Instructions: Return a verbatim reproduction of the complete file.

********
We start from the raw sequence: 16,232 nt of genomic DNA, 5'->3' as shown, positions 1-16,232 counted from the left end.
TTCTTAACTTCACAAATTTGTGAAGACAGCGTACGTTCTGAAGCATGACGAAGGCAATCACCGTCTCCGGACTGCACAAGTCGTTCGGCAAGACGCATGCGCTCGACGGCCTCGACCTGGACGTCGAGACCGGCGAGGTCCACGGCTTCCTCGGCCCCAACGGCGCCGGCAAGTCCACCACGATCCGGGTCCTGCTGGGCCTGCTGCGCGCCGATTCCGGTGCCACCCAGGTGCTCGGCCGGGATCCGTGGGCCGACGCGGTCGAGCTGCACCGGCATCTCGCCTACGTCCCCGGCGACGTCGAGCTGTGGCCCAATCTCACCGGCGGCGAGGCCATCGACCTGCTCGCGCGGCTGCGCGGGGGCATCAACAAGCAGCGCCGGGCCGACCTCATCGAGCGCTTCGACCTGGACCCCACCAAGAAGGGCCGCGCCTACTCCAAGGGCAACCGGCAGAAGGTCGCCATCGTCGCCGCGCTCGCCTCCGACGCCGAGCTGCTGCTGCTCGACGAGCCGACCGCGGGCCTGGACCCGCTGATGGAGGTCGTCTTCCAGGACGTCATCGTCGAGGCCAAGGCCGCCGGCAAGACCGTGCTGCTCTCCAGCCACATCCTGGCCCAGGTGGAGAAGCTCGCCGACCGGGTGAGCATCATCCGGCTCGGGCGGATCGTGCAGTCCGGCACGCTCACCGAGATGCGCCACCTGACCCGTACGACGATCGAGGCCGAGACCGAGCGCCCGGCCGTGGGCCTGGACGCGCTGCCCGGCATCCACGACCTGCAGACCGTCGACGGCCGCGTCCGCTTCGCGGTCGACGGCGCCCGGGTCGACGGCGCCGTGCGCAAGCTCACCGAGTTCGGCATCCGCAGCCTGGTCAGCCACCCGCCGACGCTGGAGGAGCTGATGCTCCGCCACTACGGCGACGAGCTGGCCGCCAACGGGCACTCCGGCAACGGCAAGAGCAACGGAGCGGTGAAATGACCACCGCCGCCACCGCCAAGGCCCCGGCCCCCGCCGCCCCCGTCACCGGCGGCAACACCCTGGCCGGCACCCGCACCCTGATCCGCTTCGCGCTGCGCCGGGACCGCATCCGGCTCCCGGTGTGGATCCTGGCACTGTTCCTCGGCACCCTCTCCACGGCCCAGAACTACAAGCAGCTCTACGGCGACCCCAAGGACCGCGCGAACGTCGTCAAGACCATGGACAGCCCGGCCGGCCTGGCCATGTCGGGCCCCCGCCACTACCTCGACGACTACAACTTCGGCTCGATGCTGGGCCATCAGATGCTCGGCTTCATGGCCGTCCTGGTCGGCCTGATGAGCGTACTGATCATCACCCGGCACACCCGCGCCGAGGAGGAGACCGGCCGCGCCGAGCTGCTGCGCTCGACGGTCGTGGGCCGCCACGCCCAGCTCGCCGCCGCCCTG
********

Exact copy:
We start from the raw sequence: 16,232 nt of genomic DNA, 5'->3' as shown, positions 1-16,232 counted from the left end.
TTCTTAACTTCACAAATTTGTGAAGACAGCGTACGTTCTGAAGCATGACGAAGGCAATCACCGTCTCCGGACTGCACAAGTCGTTCGGCAAGACGCATGCGCTCGACGGCCTCGACCTGGACGTCGAGACCGGCGAGGTCCACGGCTTCCTCGGCCCCAACGGCGCCGGCAAGTCCACCACGATCCGGGTCCTGCTGGGCCTGCTGCGCGCCGATTCCGGTGCCACCCAGGTGCTCGGCCGGGATCCGTGGGCCGACGCGGTCGAGCTGCACCGGCATCTCGCCTACGTCCCCGGCGACGTCGAGCTGTGGCCCAATCTCACCGGCGGCGAGGCCATCGACCTGCTCGCGCGGCTGCGCGGGGGCATCAACAAGCAGCGCCGGGCCGACCTCATCGAGCGCTTCGACCTGGACCCCACCAAGAAGGGCCGCGCCTACTCCAAGGGCAACCGGCAGAAGGTCGCCATCGTCGCCGCGCTCGCCTCCGACGCCGAGCTGCTGCTGCTCGACGAGCCGACCGCGGGCCTGGACCCGCTGATGGAGGTCGTCTTCCAGGACGTCATCGTCGAGGCCAAGGCCGCCGGCAAGACCGTGCTGCTCTCCAGCCACATCCTGGCCCAGGTGGAGAAGCTCGCCGACCGGGTGAGCATCATCCGGCTCGGGCGGATCGTGCAGTCCGGCACGCTCACCGAGATGCGCCACCTGACCCGTACGACGATCGAGGCCGAGACCGAGCGCCCGGCCGTGGGCCTGGACGCGCTGCCCGGCATCCACGACCTGCAGACCGTCGACGGCCGCGTCCGCTTCGCGGTCGACGGCGCCCGGGTCGACGGCGCCGTGCGCAAGCTCACCGAGTTCGGCATCCGCAGCCTGGTCAGCCACCCGCCGACGCTGGAGGAGCTGATGCTCCGCCACTACGGCGACGAGCTGGCCGCCAACGGGCACTCCGGCAACGGCAAGAGCAACGGAGCGGTGAAATGACCACCGCCGCCACCGCCAAGGCCCCGGCCCCCGCCGCCCCCGTCACCGGCGGCAACACCCTGGCCGGCACCCGCACCCTGATCCGCTTCGCGCTGCGCCGGGACCGCATCCGGCTCCCGGTGTGGATCCTGGCACTGTTCCTCGGCACCCTCTCCACGGCCCAGAACTACAAGCAGCTCTACGGCGACCCCAAGGACCGCGCGAACGTCGTCAAGACCATGGACAGCCCGGCCGGCCTGGCCATGTCGGGCCCCCGCCACTACCTCGACGACTACAACTTCGGCTCGATGCTGGGCCATCAGATGCTCGGCTTCATGGCCGTCCTGGTCGGCCTGATGAGCGTACTGATCATCACCCGGCACACCCGCGCCGAGGAGGAGACCGGCCGCGCCGAGCTGCTGCGCTCGACGGTCGTGGGCCGCCACGCCCAGCTCGCCGCCGCCCTG